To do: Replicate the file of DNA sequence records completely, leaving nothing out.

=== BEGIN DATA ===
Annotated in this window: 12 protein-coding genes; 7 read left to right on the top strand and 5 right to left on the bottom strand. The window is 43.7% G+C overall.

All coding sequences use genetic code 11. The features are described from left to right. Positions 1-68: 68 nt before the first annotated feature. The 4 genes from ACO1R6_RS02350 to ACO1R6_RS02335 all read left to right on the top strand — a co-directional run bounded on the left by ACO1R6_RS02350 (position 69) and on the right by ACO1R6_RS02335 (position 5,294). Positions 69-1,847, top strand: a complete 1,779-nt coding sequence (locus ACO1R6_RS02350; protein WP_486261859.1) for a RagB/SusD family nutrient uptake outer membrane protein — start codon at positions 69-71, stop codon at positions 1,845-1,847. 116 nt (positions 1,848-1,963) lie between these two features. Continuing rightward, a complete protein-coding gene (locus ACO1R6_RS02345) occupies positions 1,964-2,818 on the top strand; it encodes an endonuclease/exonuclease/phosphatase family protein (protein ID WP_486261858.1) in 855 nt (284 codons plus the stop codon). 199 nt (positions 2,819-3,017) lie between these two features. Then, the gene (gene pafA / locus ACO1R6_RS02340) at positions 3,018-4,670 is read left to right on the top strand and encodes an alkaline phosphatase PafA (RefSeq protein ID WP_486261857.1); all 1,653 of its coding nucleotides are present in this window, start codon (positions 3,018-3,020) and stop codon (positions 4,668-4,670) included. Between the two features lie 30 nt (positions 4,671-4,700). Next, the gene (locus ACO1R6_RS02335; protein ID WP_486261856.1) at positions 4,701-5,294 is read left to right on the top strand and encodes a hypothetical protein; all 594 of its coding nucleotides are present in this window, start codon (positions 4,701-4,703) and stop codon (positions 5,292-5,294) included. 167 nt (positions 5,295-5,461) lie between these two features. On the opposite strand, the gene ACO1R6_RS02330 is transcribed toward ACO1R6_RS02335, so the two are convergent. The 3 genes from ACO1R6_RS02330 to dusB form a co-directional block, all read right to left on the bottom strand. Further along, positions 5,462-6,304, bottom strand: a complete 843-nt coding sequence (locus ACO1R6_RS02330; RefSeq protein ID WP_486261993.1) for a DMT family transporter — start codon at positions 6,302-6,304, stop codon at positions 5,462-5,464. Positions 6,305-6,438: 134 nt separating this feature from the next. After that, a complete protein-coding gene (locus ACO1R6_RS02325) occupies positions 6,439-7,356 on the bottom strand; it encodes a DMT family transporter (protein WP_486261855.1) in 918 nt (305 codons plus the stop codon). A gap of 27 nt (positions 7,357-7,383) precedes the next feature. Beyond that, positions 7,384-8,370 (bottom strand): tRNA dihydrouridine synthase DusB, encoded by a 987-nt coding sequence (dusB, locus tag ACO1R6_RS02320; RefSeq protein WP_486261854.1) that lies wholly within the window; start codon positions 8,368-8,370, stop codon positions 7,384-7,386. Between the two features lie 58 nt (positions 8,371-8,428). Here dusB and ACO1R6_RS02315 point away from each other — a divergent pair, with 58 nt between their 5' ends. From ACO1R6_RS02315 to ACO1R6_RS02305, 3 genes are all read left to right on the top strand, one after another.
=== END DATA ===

Annotated in this window: 12 protein-coding genes; 7 read left to right on the top strand and 5 right to left on the bottom strand. The window is 43.7% G+C overall.

All coding sequences use genetic code 11. The features are described from left to right. Positions 1-68: 68 nt before the first annotated feature. The 4 genes from ACO1R6_RS02350 to ACO1R6_RS02335 all read left to right on the top strand — a co-directional run bounded on the left by ACO1R6_RS02350 (position 69) and on the right by ACO1R6_RS02335 (position 5,294). Positions 69-1,847, top strand: a complete 1,779-nt coding sequence (locus ACO1R6_RS02350; protein WP_486261859.1) for a RagB/SusD family nutrient uptake outer membrane protein — start codon at positions 69-71, stop codon at positions 1,845-1,847. 116 nt (positions 1,848-1,963) lie between these two features. Continuing rightward, a complete protein-coding gene (locus ACO1R6_RS02345) occupies positions 1,964-2,818 on the top strand; it encodes an endonuclease/exonuclease/phosphatase family protein (protein ID WP_486261858.1) in 855 nt (284 codons plus the stop codon). 199 nt (positions 2,819-3,017) lie between these two features. Then, the gene (gene pafA / locus ACO1R6_RS02340) at positions 3,018-4,670 is read left to right on the top strand and encodes an alkaline phosphatase PafA (RefSeq protein ID WP_486261857.1); all 1,653 of its coding nucleotides are present in this window, start codon (positions 3,018-3,020) and stop codon (positions 4,668-4,670) included. Between the two features lie 30 nt (positions 4,671-4,700). Next, the gene (locus ACO1R6_RS02335; protein ID WP_486261856.1) at positions 4,701-5,294 is read left to right on the top strand and encodes a hypothetical protein; all 594 of its coding nucleotides are present in this window, start codon (positions 4,701-4,703) and stop codon (positions 5,292-5,294) included. 167 nt (positions 5,295-5,461) lie between these two features. On the opposite strand, the gene ACO1R6_RS02330 is transcribed toward ACO1R6_RS02335, so the two are convergent. The 3 genes from ACO1R6_RS02330 to dusB form a co-directional block, all read right to left on the bottom strand. Further along, positions 5,462-6,304, bottom strand: a complete 843-nt coding sequence (locus ACO1R6_RS02330; RefSeq protein ID WP_486261993.1) for a DMT family transporter — start codon at positions 6,302-6,304, stop codon at positions 5,462-5,464. Positions 6,305-6,438: 134 nt separating this feature from the next. After that, a complete protein-coding gene (locus ACO1R6_RS02325) occupies positions 6,439-7,356 on the bottom strand; it encodes a DMT family transporter (protein WP_486261855.1) in 918 nt (305 codons plus the stop codon). A gap of 27 nt (positions 7,357-7,383) precedes the next feature. Beyond that, positions 7,384-8,370 (bottom strand): tRNA dihydrouridine synthase DusB, encoded by a 987-nt coding sequence (dusB, locus tag ACO1R6_RS02320; RefSeq protein WP_486261854.1) that lies wholly within the window; start codon positions 8,368-8,370, stop codon positions 7,384-7,386. Between the two features lie 58 nt (positions 8,371-8,428). Here dusB and ACO1R6_RS02315 point away from each other — a divergent pair, with 58 nt between their 5' ends. From ACO1R6_RS02315 to ACO1R6_RS02305, 3 genes are all read left to right on the top strand, one after another.